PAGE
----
Aug 28, 2012

The Haydn Hamburger

On 26 November 1760 at Vienna's St. Stephen's Cathedral Joseph Haydn married Maria Anna Aloysia Apollonia Keller, third daughter of the wigmaker Johann Peter Keller.

The entry concerning Joseph Haydn's and Maria Anna Keller's wedding on 26 November 1760 at St. Stephen's Cathedral (A-Wd, Trauungsbuch Tom. 59, fol. 417v)

As a craftsman Keller was "hofbefreit", which means he had received the permission to work as a master wigmaker directly from the Imperial Court to be employed by the Court. This special status lead to Keller's relative wealth which enabled him own a house in the Viennese suburb Landstraße. As I already pointed out two years ago in my short essay "Einige Korrekturen und Ergänzungen zu Klaus Martin Kopitz' Aufsatz 'Anmerkungen und Korrekturen zu Haydns Wiener Wohnungen'", the Haydn literature is basically wrong as to where Johann Peter Keller's house was located, an error that was created by Albert Christoph Dies and Carl Ferdinand Pohl. This building, Landstraße No. 51 ("one half an acre of vinyard in front of the Stubentor on the Joÿsen", as it is described in the City's land register), was not located in the Ungargasse, as stated by Pohl, but in the Raaben Gasse (today Beatrixgasse 21). Keller and his wife owned this house from 10 September 1734 until 1766. It can be seen here on a clip from Joseph Daniel von Huber's famous 1778 map of Vienna:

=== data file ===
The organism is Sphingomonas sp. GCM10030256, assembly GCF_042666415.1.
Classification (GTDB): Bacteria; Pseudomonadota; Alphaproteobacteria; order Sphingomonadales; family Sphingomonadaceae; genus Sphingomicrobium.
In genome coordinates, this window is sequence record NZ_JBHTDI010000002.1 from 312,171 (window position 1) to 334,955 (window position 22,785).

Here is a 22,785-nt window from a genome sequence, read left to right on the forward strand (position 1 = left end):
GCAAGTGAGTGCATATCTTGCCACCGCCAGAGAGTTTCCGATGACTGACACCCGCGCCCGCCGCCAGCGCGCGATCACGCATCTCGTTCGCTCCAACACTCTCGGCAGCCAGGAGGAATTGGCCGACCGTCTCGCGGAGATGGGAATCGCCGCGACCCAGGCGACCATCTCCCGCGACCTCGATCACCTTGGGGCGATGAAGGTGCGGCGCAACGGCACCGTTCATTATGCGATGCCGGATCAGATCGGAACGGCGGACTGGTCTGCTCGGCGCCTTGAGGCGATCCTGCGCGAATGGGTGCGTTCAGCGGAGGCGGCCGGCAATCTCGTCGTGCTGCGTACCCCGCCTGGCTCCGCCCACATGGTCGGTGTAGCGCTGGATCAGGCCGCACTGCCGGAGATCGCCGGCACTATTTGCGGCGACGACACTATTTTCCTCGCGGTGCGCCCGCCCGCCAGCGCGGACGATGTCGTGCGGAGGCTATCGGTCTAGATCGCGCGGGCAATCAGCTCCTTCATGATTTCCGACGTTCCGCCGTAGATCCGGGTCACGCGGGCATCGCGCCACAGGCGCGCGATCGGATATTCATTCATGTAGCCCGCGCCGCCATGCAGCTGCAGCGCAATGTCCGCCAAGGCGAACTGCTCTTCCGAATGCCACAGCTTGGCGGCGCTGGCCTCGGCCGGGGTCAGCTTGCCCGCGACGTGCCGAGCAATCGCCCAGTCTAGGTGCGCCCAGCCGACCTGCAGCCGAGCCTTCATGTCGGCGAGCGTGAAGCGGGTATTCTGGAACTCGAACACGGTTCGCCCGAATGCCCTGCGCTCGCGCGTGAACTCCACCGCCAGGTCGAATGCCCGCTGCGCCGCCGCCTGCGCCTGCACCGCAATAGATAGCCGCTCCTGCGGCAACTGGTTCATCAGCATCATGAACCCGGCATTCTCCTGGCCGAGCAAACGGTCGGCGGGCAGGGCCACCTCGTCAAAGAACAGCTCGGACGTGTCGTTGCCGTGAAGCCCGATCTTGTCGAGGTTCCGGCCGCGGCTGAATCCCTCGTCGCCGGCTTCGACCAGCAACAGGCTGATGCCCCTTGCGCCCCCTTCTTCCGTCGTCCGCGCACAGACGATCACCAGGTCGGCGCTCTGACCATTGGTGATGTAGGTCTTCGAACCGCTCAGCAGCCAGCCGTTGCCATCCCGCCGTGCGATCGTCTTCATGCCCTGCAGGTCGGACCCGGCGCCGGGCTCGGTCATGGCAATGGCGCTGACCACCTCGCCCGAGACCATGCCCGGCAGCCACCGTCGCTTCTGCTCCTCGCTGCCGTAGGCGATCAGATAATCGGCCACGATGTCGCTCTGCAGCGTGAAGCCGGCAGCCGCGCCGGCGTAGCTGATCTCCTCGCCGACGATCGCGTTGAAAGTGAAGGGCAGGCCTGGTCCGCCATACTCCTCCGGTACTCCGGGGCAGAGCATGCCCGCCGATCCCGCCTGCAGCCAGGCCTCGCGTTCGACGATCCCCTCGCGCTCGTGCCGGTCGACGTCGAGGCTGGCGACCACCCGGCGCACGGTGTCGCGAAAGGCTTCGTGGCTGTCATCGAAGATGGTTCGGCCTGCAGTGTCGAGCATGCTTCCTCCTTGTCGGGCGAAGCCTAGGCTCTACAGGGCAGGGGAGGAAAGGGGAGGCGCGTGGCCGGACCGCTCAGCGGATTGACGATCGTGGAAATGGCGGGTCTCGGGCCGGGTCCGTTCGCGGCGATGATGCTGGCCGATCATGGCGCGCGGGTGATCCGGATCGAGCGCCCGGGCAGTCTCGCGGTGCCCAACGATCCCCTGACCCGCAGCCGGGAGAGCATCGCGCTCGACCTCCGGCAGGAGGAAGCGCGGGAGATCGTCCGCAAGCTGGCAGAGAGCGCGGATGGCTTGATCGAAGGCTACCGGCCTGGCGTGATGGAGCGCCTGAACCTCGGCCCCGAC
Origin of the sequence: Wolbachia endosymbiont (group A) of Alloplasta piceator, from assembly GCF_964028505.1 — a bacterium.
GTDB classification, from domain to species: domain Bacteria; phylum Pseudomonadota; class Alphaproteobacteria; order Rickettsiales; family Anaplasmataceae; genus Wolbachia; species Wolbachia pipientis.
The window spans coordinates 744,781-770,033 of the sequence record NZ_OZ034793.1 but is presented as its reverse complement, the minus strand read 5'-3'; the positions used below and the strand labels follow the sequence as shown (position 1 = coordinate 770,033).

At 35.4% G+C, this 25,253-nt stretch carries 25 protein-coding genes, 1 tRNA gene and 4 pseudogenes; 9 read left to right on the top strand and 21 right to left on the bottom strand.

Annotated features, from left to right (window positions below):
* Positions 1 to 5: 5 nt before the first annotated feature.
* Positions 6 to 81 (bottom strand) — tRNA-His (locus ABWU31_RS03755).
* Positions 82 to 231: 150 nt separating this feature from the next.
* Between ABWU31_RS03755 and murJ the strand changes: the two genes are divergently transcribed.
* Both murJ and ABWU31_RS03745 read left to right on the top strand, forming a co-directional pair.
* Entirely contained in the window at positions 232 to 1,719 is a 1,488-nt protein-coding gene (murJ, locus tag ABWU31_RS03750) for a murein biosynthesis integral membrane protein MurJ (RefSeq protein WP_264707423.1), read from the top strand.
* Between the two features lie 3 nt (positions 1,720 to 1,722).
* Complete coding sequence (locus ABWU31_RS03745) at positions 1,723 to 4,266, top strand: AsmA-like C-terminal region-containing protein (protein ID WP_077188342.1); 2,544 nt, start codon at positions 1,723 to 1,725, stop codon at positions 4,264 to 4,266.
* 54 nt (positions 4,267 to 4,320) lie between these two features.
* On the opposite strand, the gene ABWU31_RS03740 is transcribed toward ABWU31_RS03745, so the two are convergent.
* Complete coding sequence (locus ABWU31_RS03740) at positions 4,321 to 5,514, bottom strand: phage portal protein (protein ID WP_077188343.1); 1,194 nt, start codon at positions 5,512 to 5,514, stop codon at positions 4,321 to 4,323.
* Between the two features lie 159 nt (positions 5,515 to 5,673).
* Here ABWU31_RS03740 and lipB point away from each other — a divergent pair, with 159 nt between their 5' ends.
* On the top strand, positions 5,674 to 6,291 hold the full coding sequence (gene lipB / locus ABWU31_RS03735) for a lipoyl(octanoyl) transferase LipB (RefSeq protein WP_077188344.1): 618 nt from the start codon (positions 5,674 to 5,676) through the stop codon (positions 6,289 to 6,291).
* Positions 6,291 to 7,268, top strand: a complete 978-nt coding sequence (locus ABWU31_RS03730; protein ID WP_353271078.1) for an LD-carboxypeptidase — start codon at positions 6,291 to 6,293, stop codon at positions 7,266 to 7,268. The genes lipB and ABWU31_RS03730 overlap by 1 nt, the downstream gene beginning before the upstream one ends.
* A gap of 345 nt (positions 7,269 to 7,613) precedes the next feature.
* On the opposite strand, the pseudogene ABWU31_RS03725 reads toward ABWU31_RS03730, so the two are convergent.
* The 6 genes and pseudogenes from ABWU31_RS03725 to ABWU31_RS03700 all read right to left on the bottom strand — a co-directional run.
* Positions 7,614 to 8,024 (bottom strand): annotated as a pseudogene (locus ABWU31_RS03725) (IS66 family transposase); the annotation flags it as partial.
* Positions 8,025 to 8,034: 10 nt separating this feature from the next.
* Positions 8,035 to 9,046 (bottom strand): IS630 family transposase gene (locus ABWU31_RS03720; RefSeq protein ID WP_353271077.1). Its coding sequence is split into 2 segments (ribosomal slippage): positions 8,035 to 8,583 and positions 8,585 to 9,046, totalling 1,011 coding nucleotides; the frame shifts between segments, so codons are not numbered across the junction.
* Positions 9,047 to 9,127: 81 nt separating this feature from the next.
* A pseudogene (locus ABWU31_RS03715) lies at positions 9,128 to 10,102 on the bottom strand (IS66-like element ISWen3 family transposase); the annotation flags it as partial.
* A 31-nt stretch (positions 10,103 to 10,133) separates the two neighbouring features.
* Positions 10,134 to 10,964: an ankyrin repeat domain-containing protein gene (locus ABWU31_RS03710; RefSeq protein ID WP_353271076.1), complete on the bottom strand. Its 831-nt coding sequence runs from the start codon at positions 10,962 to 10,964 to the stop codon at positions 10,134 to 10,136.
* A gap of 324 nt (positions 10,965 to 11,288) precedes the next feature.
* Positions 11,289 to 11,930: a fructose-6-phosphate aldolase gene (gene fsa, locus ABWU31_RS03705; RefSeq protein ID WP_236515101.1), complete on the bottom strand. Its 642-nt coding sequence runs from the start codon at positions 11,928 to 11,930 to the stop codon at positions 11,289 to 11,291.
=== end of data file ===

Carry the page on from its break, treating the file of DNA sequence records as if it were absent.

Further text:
Johann Peter Keller's house Landstraße No. 51 in the Raaben Gasse

A page from a Viennese land register referring to the purchase of the house Landstraße No. 51 on 10 September 1734 by Johann Peter Keller and his wife Maria Elisabeth (A-Wsa, GB 2/9, fol. 223r).

Although we have absolutely no documentation as to how Haydn made the acquaintance of his father-in-law, Pohl assumed that Haydn was introduced to the wigmaker's family by Keller's brother Georg Ignaz Keller, a musician at St. Stephen's, whom Haydn had known since his days as choirboy at the Cathedral. Georg Ignaz Keller was born around 1699 in the Bohemian town of Chlumec nad Cidlinou and came to Vienna before 1726 as an employee of the Bohemian Court Chancellor Leopold Count Kinsky, for whom he served as chamberlain and violinist. Therefore Haydn scholarship universally assumed that Haydn's father-in-law also hailed from Bohemia.